Insecticidal Toxicity of Yersinia frederiksenii Involves the Novel Enterotoxin YacT
Frontiers in Cellular and Infection Microbiology
The genus Yersinia comprises 19 species of which three are known as human and animal pathogens. Some species display toxicity toward invertebrates using the so-called toxin complex (TC) and/or determinants that are not yet known. Recent studies showed a remarkable variability of insecticidal activities when representatives of different Yersinia species (spp.) were subcutaneously injected into the greater wax moth, Galleria mellonella. Here, we demonstrate that Y. intermedia and Y. frederiksenii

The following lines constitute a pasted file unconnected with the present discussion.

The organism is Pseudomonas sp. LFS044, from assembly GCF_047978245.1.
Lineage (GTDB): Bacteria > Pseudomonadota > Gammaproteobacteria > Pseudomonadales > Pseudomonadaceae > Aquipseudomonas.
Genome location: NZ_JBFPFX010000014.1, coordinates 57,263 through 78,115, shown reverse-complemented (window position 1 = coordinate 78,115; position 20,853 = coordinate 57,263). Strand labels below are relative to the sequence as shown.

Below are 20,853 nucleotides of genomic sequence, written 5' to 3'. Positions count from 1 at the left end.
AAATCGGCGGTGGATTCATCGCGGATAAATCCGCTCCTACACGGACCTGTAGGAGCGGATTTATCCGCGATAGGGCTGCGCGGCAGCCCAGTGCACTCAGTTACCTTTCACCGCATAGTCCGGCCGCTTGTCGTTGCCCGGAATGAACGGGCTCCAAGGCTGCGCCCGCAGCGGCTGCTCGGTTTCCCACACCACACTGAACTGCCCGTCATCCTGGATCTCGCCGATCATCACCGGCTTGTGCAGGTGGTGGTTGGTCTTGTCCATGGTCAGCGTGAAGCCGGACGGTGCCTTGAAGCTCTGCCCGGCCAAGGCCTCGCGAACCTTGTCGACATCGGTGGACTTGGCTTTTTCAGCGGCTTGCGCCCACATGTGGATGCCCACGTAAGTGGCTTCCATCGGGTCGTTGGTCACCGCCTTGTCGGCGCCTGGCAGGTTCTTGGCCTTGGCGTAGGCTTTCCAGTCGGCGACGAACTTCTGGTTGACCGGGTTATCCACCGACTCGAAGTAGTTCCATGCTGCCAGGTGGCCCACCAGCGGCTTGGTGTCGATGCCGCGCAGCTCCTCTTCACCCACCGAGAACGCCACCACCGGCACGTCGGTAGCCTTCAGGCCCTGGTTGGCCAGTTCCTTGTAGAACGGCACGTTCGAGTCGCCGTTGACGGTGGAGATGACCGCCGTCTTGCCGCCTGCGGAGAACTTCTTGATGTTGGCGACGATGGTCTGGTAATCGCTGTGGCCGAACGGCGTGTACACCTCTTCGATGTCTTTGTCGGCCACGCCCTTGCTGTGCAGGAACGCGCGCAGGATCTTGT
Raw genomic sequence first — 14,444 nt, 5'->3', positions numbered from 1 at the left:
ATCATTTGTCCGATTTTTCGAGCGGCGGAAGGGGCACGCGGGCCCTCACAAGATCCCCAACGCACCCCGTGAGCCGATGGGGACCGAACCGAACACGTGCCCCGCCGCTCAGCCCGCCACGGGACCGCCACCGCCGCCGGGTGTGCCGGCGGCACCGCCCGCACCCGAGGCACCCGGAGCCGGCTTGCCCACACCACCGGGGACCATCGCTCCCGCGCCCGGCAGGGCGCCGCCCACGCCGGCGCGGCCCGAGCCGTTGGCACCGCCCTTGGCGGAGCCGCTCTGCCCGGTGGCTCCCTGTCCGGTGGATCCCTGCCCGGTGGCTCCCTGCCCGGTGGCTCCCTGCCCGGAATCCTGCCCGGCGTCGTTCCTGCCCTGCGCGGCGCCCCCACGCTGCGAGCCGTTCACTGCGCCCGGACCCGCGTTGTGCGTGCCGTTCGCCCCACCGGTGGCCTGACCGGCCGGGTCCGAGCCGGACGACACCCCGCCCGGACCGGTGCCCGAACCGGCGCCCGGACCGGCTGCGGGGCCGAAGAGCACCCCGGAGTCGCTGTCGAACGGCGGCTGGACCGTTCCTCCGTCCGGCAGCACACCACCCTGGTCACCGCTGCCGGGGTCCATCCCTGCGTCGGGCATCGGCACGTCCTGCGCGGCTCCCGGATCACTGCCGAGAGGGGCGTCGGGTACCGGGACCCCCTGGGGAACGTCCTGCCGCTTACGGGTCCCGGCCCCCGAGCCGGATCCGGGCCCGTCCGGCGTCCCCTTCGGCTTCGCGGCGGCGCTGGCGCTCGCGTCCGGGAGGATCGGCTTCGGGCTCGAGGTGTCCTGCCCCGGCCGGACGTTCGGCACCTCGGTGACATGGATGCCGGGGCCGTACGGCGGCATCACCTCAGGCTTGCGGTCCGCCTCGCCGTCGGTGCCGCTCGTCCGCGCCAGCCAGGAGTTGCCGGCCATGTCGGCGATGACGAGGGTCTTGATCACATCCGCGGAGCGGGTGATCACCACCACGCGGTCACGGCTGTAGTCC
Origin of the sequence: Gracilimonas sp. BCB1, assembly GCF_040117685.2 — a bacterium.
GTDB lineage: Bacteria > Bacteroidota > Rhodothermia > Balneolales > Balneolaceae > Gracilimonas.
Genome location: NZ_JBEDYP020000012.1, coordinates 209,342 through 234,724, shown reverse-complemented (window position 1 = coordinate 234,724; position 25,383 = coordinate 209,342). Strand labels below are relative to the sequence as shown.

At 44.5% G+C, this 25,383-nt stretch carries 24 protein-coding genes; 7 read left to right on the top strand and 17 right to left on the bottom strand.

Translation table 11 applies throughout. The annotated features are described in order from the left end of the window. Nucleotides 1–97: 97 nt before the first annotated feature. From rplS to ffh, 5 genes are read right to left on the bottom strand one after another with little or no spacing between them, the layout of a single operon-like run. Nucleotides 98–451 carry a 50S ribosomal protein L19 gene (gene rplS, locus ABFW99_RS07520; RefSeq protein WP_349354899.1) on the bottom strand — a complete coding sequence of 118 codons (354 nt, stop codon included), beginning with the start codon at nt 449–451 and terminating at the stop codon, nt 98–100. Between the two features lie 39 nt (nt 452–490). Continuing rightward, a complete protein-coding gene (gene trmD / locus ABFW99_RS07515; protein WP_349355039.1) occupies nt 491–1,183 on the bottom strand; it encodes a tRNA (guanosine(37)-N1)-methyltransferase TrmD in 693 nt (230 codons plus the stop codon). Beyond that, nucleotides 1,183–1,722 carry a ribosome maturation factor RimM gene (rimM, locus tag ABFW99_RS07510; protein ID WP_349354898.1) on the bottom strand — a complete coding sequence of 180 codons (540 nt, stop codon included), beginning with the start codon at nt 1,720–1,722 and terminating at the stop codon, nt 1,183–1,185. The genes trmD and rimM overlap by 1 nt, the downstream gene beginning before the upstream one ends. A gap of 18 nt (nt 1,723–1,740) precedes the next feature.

... are highly toxic to this insect. A member of Y. Enterocolitica phylogroup 1B killed G. mellonella larvae with injection doses of approximately 38 cells only, thus resembling the insecticidal activity of Photorhabdus luminescens. The pathogenicity Yersinia spp. displays toward the larvae was higher at 15 • C than at 30 • C and independent of the TC. However, upon subtraction of all genes of the low-pathogenic Y. enterocolitica strain W22703 from the genomes of Y. intermedia and Y. frederiksenii, we identified a set of genes that may be responsible for the toxicity of these two species. Indeed, a mutant of Y. frederiksenii lacking yacT, a gene that encodes a protein similar to the heat-stable cytotonic enterotoxin (Ast) of Aeromonas hydrophila, exhibited a reduced pathogenicity toward G. mellonella larvae and altered the morphology of hemocytes. The data suggests that the repertoire of virulence determinants present in environmental Yersinia species remains to be elucidated.